Korth wondered if the English discipline will fail to support student petitions to the Scholastic Committee for GER categories. Farrell thought it was possible that there would be legitimate petitions.

Schuman commented that, although this was not the GER proposal that he would prefer, it is his feeling that the discipline has a right to carry it out. The proposal has been thought out and gone through the appropriate steps. He is not prepared to say the CC should impose its will on the discipline. He is most bothered by the lack of GER for the multicultural courses.

MOTION (Farrell, Nylander): To approve the English GER proposal as originally proposed.

VOTE: In favor--6; opposed--4; abstentions--0 (6-4-0).

McIntosh wondered if the Dean was proposing a new policy of discipline rights. Schuman said he was not proposing a new policy. As he understood it, no explicit proposal was brought to Campus Assembly about the proportion of courses which should meet the GER. His personal impulse is to defer to the people who are teaching the courses unless there is a gross miscarriage or flamboyant misdirection of the GER. Most disciplines have left some courses undesignated.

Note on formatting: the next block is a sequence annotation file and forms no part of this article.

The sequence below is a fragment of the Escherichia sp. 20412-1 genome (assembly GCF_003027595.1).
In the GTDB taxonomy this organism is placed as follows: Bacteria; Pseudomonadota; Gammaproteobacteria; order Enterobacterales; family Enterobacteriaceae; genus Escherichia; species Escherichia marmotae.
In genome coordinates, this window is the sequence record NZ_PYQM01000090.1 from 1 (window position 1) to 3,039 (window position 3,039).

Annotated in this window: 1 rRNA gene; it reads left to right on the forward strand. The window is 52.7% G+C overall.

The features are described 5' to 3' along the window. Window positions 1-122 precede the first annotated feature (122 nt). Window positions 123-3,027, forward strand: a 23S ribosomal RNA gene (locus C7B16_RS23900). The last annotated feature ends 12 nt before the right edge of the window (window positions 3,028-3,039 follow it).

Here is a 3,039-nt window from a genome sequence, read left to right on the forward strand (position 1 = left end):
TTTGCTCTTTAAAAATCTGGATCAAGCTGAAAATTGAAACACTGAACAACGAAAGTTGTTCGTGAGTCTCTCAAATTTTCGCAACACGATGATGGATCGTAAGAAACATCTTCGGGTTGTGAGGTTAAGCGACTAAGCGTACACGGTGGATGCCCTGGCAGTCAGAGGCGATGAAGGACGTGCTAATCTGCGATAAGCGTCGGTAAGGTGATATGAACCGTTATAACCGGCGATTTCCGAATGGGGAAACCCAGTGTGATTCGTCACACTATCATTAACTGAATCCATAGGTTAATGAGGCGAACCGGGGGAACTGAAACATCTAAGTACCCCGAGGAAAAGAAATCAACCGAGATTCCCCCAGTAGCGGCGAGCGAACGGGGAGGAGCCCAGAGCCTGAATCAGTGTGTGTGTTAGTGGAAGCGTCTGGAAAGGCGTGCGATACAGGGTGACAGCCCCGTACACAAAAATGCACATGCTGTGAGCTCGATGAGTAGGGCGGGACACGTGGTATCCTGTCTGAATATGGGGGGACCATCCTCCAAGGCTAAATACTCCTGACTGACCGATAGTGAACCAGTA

Farrell commented that the CC had voted on this proposal. The discussion should move on. Schuman thought the idea of seeing how the general education program sifts out in practice makes sense.


French
Schuman indicated that the question in French was that Fren 4200 is a one-credit course but had an Expanding Perspectives category proposed. The discipline decided to remove the GER category from Fren 4200.


Humanities